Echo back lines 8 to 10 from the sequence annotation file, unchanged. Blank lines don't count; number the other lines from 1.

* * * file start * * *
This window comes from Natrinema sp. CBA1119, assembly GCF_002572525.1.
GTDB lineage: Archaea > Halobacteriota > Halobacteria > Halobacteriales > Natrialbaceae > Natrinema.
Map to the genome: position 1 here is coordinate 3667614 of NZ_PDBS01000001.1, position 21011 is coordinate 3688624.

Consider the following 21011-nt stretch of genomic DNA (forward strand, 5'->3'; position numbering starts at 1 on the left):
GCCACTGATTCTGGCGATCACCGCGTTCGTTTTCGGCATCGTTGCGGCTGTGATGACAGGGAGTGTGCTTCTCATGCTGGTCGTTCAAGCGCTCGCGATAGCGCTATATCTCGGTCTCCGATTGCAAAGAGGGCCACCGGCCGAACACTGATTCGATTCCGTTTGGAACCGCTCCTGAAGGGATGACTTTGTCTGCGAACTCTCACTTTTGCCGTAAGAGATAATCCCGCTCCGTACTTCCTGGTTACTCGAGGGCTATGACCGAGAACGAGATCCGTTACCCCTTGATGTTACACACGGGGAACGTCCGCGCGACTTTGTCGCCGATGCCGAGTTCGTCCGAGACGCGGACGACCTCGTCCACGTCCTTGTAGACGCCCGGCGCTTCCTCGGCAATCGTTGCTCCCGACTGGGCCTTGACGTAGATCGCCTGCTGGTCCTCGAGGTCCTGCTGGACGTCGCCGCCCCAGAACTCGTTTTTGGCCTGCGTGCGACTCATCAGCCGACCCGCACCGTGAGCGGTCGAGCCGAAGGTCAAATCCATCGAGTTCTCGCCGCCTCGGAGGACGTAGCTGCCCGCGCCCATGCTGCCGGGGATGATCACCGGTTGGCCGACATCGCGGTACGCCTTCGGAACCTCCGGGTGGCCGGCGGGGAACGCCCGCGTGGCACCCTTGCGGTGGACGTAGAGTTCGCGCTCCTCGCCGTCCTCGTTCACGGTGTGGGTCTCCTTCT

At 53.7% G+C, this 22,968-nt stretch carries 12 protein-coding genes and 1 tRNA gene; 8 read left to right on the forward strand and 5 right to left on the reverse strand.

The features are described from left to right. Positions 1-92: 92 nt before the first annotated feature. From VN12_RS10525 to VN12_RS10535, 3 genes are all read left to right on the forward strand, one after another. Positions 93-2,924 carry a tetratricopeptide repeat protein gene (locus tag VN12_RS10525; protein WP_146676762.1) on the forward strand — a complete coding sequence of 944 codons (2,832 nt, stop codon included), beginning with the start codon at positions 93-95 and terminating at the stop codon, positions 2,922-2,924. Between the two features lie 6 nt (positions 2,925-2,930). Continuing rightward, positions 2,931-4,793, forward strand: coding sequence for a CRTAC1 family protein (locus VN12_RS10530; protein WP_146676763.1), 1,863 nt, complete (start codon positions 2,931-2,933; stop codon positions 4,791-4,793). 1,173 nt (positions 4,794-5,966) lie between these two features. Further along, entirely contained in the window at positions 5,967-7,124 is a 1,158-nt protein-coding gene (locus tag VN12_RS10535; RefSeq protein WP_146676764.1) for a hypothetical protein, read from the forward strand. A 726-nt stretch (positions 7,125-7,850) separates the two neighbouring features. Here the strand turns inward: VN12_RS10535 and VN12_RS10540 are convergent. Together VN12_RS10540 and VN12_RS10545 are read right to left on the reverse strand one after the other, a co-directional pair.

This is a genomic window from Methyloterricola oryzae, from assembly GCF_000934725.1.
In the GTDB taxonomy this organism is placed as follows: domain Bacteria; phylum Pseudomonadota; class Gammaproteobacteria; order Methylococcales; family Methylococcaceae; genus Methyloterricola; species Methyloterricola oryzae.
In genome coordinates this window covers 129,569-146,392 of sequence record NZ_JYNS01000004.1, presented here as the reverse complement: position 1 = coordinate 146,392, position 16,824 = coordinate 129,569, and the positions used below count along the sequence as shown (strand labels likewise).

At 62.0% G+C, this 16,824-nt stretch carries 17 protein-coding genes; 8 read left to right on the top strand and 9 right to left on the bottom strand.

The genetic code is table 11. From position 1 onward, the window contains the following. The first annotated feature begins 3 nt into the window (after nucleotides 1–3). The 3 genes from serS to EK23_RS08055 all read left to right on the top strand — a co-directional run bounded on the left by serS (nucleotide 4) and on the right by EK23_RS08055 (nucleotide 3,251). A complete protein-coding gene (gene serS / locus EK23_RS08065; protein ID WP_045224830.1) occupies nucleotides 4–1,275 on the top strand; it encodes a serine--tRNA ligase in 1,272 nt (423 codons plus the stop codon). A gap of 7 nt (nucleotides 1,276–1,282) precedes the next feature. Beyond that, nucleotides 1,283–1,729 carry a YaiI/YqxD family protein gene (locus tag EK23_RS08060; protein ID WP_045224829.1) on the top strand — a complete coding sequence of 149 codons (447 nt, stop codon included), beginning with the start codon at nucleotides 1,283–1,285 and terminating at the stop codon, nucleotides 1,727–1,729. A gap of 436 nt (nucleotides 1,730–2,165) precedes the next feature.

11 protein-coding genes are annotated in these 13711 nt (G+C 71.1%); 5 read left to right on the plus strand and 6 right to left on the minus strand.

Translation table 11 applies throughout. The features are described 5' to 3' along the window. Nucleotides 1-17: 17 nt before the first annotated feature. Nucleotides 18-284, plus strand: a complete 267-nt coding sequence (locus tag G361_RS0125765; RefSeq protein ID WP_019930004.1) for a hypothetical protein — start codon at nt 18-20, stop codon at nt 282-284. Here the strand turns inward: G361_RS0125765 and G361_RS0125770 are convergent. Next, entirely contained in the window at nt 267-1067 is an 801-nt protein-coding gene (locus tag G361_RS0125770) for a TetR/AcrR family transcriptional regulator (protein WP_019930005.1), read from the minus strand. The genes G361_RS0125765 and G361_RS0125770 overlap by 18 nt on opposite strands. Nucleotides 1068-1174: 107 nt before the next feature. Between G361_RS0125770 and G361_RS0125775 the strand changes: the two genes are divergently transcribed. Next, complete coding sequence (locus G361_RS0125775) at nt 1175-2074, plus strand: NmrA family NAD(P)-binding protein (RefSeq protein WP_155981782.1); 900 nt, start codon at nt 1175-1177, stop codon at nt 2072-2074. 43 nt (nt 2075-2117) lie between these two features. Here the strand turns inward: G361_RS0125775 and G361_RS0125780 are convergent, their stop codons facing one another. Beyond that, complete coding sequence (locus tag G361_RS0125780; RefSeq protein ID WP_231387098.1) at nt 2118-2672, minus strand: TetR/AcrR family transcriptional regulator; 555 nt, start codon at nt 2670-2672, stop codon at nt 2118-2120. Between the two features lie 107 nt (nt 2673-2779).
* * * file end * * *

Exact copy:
This is a genomic window from Methyloterricola oryzae, from assembly GCF_000934725.1.
In the GTDB taxonomy this organism is placed as follows: domain Bacteria; phylum Pseudomonadota; class Gammaproteobacteria; order Methylococcales; family Methylococcaceae; genus Methyloterricola; species Methyloterricola oryzae.
In genome coordinates this window covers 129,569-146,392 of sequence record NZ_JYNS01000004.1, presented here as the reverse complement: position 1 = coordinate 146,392, position 16,824 = coordinate 129,569, and the positions used below count along the sequence as shown (strand labels likewise).